y initial encounter with the ideas of G. I. Gurdjieff took place in the late sixties. At that time, many people had an unquenchable thirst for understanding life’s big questions. The war in Vietnam was in full swing and there was inner and outer discord in the air. Search took many forms and people were striving for something.
One night at a party I overheard a conversation—a friend’s brother had found a sense of peace after reading a book, and this seemed to surprise my friend. The book was by P. D. Ouspensky. I was very curious about my friend’s story. The next day after visiting some bookstores in Philadelphia, I found one of the books, read it, and later found others. The ideas and questions created a hunger for more.
Roughly a month later, a small notice in the library at the University announced a series of talks about the ideas of Gurdjieff and Ouspensky. I reserved a place and went. More than what was said during these talks, the intensity and radiance of the speaker is forever etched in memory. The speaker was Cynthia Pearce.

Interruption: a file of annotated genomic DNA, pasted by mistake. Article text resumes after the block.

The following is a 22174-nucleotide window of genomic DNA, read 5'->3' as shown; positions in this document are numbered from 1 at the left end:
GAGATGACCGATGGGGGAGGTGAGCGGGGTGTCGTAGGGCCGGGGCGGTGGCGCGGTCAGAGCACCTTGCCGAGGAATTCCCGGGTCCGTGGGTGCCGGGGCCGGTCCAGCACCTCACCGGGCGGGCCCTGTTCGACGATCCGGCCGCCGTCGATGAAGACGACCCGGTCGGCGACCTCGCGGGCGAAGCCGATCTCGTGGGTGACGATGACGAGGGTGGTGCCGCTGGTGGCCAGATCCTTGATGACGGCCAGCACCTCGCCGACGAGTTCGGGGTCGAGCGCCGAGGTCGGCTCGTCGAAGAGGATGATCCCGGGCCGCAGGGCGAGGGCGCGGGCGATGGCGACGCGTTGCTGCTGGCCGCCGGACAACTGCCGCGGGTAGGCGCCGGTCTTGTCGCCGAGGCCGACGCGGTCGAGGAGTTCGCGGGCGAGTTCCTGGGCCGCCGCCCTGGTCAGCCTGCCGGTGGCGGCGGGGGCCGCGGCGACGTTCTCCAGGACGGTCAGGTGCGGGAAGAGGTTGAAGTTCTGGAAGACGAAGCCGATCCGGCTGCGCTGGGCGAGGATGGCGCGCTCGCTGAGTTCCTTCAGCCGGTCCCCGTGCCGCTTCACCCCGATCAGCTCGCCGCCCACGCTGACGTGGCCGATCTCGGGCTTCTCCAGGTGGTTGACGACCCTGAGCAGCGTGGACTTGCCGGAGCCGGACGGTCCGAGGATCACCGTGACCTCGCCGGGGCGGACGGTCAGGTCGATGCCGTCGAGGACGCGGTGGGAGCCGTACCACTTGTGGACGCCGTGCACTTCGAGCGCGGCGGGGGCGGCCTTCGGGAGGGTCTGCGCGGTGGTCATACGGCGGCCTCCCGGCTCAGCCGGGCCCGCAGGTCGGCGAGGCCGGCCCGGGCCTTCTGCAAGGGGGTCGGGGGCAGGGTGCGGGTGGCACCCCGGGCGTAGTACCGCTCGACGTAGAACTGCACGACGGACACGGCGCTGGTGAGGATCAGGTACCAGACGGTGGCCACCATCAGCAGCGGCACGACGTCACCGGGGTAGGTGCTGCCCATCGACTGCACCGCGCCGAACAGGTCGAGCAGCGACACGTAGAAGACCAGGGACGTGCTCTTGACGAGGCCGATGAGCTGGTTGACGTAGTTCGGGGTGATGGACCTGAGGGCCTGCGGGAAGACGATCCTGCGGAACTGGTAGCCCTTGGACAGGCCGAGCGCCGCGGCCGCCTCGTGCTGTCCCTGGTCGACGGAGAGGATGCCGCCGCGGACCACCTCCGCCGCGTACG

Mrs. Pearce had a strong presence and striking appearance. A quite tangible feeling, one could not daydream when with her. She had a surprising youthful vitality, even though she was older and suffered from an injury long ago where she had fallen from a horse and broken her back. She was intensely alive and was speaking and exploring the ideas and questions that also interested me. And it was apparent she lived them.
After one of the talks, I approached Mrs. Pearce to ask, “Is a group really necessary?” Her reply was kind, had force and contained more than the words from the books. She looked up, sitting in a chair, elbows on her knees, a deep steady clarity in her eyes, and after a few moments of taking me in, she replied, “on your own, you may find it very difficult.” Simple strong words that I felt were from her experience. I was drawn to work with her.